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Ideal 18

Ideal 18 Handling Tips

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The Ideal 18 keelboat was designed by Bruce Kirby as a strict one-design, accessible to sailors of all ages, weights, skill levels, and competitive backgrounds. The emphasis is on strategy, tactical skills, and boathandling, rather than tuning or special rigging.

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Ideal 18 Reaching
2010 Champion of Champions Regatta
Ideal 18 Transom
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The Boat

The 3/4 fractional sloop rig has no permanent or running backstays; instead, rig stability is generated by 15 degree swept spreaders and a large cross-section mast. Most sailors prefer to keep the upper and lower shrouds fairly loose up to 15 knots. Upper tension ranges from about 180 lbs. up to 300 lbs.; lowers are one or two turns above hand-tight until 12 knots; thereafter, usually about 75% of upper tension.

The jib is self-tacking and roller-furling. When sailing to windward, the jib has a sheeting angle of about eight degrees. The spinnaker is small for an 18 foot boat, and easily handled by any size forward crewmember; with standard twings, topping lift, foreguy, and Spectra sheet/guy. The spinnaker is stored in a mesh bag on the port side of the cockpit.

No hiking straps are provided or allowed; in fact, sailors are required to keep their legs inside the boat. Because of the no-hiking rule and the heavy keel, a larger range of weights is competitive than in most one-designs. In 5-15 knots, any weight is competive.

Keels and rudders are identical with no fairing allowed, the mast steps and partners locations are fixed, and headstay lengths are the same.

Upwind Sailing

In light winds, 5-7 degrees of heel is best, and as flat as possible above eight knots. The two bodies should be close together upwind, weight centered six or eight inches in front of the barney post. When the breeze builds, sit back a foot or so.

Although the boat can have an 80 degree tacking angle, it is usually better to foot some and let the boat run. This is especially true when the waves build up.

Main trim is more important than jib trim in all conditions. Keep the vang loose in light air. When both crew are sitting on the deck, the vang may be pulled harder to bend the mast and open the narrow slot. Above 15 knots, pull the vang as hard as possible and be prepared to use the sheet agressively. The main likes a tight outhaul. The cunningham is a floating tack. Trim it such that no hardlines radiate from the forward end of the bolt rope in the boom slot. There is no main traveler; a fixed, non-adjustable bridle is placed above the tiller.

The jib is tall and narrow. Typical jib trim is one-half inch to three inches from the clewboard to the traveler block. The clewboard adjusts the lead angle; top hole for 0-3 knots, second hole from 4-8, middle hole for 8-18, fourth hole for 18+. Jib halyard tension and length are non-adjustable.

Because the main is large, bearing off requires mainsheet ease above 12 knots. Agressive ease and trim is fast in puffy conditions. In puffy conditions above 15, it is faster to luff the main and keep the boat driving than it is to feather up; partly because the boat sails at high tacking angles in the first place, and partly because this will keep the boat flatter.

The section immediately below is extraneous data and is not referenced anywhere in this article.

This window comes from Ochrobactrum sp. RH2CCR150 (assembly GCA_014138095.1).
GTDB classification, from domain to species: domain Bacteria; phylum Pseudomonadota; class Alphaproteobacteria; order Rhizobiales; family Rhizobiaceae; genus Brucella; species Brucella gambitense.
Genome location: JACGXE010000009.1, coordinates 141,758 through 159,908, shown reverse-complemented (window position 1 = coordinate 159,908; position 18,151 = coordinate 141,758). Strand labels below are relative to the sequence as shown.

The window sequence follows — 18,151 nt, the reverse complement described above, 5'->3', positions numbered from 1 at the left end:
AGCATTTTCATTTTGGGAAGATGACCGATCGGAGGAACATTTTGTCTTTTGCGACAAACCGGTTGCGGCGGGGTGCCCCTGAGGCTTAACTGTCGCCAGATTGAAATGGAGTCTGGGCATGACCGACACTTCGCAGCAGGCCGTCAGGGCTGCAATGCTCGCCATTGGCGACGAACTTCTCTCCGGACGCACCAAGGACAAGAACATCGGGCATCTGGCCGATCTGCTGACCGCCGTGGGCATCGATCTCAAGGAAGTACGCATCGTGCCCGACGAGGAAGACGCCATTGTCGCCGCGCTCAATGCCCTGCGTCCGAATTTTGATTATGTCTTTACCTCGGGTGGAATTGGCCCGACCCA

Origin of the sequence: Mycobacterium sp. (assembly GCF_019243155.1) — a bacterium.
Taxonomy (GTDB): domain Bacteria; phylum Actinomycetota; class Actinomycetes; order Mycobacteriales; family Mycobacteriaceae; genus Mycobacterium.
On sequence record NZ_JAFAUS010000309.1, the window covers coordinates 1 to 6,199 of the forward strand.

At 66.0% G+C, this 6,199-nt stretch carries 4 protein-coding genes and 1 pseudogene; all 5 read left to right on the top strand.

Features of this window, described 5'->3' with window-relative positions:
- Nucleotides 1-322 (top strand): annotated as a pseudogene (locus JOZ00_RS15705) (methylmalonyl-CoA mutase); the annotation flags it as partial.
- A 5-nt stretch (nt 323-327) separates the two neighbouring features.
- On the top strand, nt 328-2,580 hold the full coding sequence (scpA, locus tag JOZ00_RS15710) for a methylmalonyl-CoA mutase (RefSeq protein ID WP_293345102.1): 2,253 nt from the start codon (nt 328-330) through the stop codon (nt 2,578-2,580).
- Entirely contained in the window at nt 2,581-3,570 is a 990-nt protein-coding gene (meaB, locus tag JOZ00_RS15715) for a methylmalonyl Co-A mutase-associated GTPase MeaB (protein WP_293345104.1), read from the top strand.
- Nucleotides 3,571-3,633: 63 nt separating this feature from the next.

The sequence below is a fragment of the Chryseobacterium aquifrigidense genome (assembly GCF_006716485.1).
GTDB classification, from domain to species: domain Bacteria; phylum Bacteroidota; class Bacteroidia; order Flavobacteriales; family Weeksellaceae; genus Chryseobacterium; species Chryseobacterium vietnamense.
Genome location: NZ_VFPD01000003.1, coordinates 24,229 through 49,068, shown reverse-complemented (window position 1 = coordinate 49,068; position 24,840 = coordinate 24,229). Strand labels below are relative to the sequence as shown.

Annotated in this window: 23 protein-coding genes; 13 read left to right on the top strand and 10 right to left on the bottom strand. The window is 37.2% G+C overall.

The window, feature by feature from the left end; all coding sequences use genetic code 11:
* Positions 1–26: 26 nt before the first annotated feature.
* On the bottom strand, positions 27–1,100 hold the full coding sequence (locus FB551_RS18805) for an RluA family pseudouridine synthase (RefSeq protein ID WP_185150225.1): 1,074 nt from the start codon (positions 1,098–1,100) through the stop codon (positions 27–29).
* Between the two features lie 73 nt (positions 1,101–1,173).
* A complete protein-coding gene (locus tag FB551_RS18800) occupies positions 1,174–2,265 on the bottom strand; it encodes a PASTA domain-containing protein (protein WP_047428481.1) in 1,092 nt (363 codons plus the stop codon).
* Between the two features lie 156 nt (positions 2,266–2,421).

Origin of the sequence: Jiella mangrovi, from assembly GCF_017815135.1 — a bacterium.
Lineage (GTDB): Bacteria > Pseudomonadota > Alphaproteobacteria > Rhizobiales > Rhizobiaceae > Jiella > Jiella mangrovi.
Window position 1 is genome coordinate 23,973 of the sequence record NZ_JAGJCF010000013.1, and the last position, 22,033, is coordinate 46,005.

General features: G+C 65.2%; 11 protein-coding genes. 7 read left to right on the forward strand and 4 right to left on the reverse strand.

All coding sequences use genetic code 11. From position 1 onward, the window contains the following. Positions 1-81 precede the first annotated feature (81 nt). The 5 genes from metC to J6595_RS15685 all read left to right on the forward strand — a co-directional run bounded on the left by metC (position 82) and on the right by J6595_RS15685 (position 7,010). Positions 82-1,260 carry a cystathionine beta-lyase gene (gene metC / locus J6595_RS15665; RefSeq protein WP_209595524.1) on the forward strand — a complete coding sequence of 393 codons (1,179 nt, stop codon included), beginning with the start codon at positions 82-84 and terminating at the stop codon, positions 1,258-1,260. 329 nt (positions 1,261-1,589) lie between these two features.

Downwind Sailing

Downwind sailing is very much like in other dinghies. The pole should be square to the apparent wind; in moderate wind and flat seas, Ideal 18's may be sailed almost dead downwind with the pole "oversquared." Sailing higher downwind angles is usually only effective in light air.

On hoists, the crew moves the pole from the boom to the mast, raises the topping lift, and raises the halyard while the skipper trims the guy back. Dousing is essentially the opposite of hoisting. Take care to make sure that the halyard will run free when uncleated.

During gybes, the crew stays in the cockpit. Most prefer to gybe the main first, then the pole. The skipper trims both the sheet and guy during the gybes, and pulls the guy back on the hoist.

Keep the spinnaker in front of the boat and out from behind the main. If the sail repeatedly collapses despite good wind, trying squaring the pole more and easing the sheet. Ideal 18's surf well, but only plane in more than 15 knots of wind. In heavy breeze if the boat is rolling too much, ease the pole forward and trim the leeward twing to gain more control. Also move aft.

Ideal 18 Trim Chart

Sail Control/Technique 0-4
Mainsheet Tension (boom to bridle)
  - Flat Water 8-12" 6-8" 6" 6-10"
  - Choppy 8-12" 8-10" 8" 8-10"
  - Flat Water 1" eased tight tight tight
  - Choppy 1 1/2" eased 1/2" eased tight tight
Cunningham (cloth tension at slugs) soft soft small wrinkles flat (no wrinkles)
Vang 5-10 degree twist 5 degree twist tight very tight
Jibsheet (clew shackle to turning block) 1 1/2 - 3" 3/4 - 1 1/2" 3/4 - 1 1/2" 1/2 - 1"
Upper Shroud Tension 150-180 lbs. 180-220 lbs. 220-280 lbs. 300 lbs.
Lower Shroud Tension hand tight hand tight+1/2 turn 165-250 lbs. 225-250 lbs.
Heel Angle 5-7 degrees 5 degrees flat as possible flat as possible
Skipper Position (relative to barney post)
  - Upwind 1' in front athwartship athwartship 1' aft
  - Downwind athwartship athwartship 1' aft 2' aft
Crew Position (relative to shrouds)
  - Upwind just aft 3" aft 6" aft 1' aft
  - Downwind 3" aft 6" aft 1' aft 3' aft

Shumway Marine
40 Marina Drive • Rochester, NY 14617 • 585.342.3030 or 800.433.2518
www.shumwaymarine.com • email: info@shumwaymarine.com